iED Blog

Gossip, innovation and insight into our apps

The power of graphic design

One of the interesting things we have learnt during the creation of this app is just  how many skill sets you need. We had rather naively assumed there would be this technical dude who would translate what we wanted from medical speak into code, bang it onto the iphone for us, and maybe knock us up a web site too.

Think again. John, our coder, needed to work from an incredibly precise spec sheet, with a UML flow chart detailing user and system processes and a level of detail down to the number of spaces between lines, number of decimal places for each step of each calculation etc. This alone took us 3 months to get about right, and it still made him cry!

Once we were talking the same language as John, we could start getting versions of the app, but it quickly became apparent that he would not be able to design & maintain the website, or in fact coordinate the look and feel of our app and umbrella brands. These are very different skills.

So we needed  Kev our graphic designer. The amount Kev has contributed cannot be overstated. Apart from the obvious logo’s there are little things we could never have done. For example, the various browns are custom colours, all buttons have been custom designed with depressed and non depressed states. If they have rounded edges then those edges need to have transparent areas so as not to be visible on the background. The logo is designed to fit in with the look and feel of the website, and the colour-ways for the next few applications have been decided in advance!

Rob, our web designer came up with the website, in collaboration with Kev. You need web designer to really harness the power of off the shelf blogging software which is what our web page is based on. They can also help you with mass email communications, tracking, forums, web based surveys, wiki channels  for documentation, youtube channels and so on and so forth.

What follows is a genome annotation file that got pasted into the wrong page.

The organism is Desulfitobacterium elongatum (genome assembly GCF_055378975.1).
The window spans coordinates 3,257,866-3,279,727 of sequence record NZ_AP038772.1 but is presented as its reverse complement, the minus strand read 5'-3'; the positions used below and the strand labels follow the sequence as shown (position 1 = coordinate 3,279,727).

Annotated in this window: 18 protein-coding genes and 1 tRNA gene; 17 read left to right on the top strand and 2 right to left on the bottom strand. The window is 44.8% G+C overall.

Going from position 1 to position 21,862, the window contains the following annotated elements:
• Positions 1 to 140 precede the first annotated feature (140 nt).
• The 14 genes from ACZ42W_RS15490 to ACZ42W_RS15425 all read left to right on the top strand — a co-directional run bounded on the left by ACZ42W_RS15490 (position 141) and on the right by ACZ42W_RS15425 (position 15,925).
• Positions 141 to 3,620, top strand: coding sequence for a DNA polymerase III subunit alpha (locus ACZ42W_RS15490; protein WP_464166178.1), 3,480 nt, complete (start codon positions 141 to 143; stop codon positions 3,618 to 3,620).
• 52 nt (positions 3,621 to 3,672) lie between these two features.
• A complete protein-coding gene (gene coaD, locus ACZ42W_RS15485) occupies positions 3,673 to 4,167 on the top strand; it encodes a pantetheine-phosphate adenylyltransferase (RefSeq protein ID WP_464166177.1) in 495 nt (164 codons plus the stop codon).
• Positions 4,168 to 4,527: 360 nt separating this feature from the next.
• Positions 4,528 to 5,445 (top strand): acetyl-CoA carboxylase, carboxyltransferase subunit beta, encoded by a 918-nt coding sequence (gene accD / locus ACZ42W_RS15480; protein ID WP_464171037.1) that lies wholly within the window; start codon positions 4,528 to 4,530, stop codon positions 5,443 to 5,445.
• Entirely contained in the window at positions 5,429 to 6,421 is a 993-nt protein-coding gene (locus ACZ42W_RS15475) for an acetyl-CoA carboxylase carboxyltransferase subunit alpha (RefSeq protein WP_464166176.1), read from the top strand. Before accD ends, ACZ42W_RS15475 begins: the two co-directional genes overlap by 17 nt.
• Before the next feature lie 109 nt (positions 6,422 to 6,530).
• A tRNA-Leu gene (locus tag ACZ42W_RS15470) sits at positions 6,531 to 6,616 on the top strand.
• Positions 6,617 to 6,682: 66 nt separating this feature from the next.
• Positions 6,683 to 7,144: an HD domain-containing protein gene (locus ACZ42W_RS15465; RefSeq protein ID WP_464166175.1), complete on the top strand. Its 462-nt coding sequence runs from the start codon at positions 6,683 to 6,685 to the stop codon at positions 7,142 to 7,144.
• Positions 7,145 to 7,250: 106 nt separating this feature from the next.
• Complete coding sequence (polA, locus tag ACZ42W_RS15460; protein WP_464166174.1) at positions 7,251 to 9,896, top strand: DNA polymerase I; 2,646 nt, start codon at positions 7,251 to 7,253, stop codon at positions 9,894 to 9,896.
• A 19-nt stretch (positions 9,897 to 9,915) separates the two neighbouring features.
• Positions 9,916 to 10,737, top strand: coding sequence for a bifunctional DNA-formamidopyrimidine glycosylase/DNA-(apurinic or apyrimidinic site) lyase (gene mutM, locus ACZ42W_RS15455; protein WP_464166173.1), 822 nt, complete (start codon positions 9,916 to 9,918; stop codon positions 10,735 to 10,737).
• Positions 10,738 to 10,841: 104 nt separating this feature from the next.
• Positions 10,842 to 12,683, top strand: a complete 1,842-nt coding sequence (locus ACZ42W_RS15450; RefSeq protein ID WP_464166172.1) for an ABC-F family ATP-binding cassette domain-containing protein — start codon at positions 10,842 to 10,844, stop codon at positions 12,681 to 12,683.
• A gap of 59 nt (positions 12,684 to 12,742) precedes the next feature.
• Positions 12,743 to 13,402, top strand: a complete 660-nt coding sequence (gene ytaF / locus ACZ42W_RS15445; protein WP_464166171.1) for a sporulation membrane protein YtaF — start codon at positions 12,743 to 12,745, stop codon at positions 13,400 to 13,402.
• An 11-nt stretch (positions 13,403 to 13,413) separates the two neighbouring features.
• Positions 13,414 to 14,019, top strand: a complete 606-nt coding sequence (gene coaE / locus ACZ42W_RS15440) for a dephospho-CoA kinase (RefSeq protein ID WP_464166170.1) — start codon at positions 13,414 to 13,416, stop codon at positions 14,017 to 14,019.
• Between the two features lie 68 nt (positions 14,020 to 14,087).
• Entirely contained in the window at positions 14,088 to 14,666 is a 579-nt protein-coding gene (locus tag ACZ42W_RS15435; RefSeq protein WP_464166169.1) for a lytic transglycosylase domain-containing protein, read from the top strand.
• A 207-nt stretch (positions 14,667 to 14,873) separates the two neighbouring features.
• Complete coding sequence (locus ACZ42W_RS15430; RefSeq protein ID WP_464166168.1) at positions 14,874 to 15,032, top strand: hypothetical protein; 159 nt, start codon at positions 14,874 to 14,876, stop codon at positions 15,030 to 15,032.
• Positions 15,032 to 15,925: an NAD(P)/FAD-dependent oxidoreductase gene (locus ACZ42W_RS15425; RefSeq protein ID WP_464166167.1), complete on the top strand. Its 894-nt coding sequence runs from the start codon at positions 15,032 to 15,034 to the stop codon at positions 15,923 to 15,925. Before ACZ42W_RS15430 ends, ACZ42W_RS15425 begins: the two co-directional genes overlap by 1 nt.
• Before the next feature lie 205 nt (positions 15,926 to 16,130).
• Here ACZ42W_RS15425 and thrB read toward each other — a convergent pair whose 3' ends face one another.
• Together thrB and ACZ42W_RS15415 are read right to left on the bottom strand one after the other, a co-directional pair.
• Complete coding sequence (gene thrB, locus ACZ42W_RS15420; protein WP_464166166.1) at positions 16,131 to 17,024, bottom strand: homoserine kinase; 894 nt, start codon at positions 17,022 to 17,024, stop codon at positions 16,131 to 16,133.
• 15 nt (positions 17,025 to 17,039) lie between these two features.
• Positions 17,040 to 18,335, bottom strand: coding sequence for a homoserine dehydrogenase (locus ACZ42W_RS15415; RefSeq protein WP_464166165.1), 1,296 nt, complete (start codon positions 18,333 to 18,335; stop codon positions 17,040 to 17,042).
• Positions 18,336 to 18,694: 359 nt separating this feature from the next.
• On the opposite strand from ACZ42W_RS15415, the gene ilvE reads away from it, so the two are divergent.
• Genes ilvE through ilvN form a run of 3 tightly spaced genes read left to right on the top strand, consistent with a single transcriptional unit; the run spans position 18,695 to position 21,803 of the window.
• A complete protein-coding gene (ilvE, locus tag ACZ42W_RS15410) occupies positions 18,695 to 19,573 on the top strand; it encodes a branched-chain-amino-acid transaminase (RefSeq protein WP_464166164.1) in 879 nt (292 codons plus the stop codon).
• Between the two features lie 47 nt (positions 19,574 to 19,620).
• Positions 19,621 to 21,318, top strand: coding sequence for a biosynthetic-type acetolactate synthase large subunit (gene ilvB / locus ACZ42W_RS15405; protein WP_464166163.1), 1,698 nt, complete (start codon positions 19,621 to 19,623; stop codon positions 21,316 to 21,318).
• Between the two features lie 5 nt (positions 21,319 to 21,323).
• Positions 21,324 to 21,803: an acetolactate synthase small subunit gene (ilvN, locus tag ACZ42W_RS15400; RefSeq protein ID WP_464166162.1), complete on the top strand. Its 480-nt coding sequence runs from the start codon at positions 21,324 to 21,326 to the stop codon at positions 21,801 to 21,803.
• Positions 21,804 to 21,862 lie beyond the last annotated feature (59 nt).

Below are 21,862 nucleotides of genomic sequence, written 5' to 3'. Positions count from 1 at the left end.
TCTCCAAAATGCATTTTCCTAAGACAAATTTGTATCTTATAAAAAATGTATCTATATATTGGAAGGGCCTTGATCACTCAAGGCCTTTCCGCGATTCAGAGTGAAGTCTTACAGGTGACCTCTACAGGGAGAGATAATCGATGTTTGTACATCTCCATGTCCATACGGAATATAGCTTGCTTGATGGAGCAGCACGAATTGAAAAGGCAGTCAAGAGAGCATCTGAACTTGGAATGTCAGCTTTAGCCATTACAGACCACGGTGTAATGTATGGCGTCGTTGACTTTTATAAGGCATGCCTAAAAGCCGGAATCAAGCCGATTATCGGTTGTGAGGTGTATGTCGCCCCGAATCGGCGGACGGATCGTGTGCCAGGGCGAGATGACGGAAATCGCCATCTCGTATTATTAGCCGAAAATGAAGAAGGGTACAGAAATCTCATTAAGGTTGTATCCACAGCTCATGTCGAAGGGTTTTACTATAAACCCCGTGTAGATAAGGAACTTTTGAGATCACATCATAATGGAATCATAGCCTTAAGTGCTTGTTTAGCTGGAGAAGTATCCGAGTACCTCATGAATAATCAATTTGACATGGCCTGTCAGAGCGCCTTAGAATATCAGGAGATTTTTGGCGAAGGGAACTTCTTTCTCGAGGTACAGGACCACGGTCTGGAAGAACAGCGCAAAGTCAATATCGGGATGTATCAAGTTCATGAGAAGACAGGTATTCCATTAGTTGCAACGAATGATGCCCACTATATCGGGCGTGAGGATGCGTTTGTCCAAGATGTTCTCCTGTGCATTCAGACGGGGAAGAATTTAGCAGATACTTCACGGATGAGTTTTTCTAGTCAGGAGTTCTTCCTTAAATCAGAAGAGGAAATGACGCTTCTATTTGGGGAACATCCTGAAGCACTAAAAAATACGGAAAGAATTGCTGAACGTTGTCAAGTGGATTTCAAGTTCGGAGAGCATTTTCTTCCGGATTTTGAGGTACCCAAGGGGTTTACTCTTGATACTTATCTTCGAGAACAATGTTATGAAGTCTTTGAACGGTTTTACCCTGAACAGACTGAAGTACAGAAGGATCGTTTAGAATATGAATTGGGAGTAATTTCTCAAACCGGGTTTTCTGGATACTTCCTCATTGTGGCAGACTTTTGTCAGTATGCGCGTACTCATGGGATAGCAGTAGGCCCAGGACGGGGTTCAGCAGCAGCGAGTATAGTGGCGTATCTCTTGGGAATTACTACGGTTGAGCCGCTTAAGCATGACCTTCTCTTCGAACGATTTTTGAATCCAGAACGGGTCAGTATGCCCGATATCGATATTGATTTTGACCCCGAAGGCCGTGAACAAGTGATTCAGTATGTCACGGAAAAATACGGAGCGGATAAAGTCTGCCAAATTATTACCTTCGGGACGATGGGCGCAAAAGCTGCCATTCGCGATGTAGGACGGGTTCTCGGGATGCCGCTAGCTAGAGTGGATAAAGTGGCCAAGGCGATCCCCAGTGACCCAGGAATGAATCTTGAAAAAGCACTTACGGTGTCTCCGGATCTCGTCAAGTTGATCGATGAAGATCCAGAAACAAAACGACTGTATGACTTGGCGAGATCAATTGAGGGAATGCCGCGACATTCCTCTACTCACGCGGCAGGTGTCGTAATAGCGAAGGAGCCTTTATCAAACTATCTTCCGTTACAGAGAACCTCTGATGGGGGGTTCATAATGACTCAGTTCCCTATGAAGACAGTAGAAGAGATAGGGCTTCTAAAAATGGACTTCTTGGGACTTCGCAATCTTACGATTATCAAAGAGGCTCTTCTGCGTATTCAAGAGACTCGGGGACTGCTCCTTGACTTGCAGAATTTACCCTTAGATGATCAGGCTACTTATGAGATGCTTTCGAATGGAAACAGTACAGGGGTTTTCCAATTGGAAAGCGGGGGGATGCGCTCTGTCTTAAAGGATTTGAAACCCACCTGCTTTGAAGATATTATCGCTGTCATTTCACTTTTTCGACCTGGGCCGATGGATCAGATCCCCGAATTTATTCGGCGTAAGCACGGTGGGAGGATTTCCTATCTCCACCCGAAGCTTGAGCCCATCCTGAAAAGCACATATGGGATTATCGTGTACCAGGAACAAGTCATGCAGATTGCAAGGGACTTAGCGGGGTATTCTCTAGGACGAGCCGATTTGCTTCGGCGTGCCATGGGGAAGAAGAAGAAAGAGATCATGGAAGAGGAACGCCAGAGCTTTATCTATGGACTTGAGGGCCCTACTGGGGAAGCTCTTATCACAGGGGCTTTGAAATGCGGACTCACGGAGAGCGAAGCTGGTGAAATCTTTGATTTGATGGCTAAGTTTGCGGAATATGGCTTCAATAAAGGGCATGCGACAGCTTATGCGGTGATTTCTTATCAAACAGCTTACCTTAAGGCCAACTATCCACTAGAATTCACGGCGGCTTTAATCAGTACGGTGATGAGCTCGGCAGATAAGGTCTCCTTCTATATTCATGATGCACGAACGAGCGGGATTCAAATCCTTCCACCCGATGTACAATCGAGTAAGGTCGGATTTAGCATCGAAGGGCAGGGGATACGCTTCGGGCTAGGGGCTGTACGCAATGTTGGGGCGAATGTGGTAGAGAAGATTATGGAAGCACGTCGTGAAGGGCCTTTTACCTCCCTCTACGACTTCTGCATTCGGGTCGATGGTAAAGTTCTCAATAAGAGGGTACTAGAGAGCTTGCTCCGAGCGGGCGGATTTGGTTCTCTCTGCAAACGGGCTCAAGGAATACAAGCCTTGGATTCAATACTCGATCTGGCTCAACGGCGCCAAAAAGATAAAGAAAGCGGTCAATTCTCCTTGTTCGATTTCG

All this is vital to setting up an iterative build process. Building a community of alpha testers, tracking changes and building relationships is difficult at the best of times, but vital if you are going to get meaningful feedback from anyone. Also, your solution also has to scale, so it works as well for  500,000 people as it does for 50.

Making all this happen & look professional is easy to them, but black magic as far as I am concerned.

In parallel with this run the standard setting processes, communicating with the colleges that might object, or agree to validate your product. Making sure you collect data for research and publication is important, and Taj has run away with that, whilst Rob has helped us with the technical side of data collection.

Last but not least is the business side of it, setting up a limited company, getting your disclaimer checked by lawyers, preferably in each country you might distribute it in, and setting up a developer account with apple!

All this to create a small free iphone app.

I will try to post a few pics of how we went from concept to product.

Haidar

2 Awesome Comments So Far

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  1. Melinda Radel
    18/07/2010 at 10:16 am #

    I don’t really agree with everything you’ve written here, but it was still an interesting and actually quite enlightening read. Thanks.

  2. Haidar Samiei
    09/08/2010 at 8:43 am #

    Hi There

    Thanks for the reply. What don’t you agree with? We love hearing other peoples opinions / points of view! Especially if it makes us think differently about things.

    Haidar

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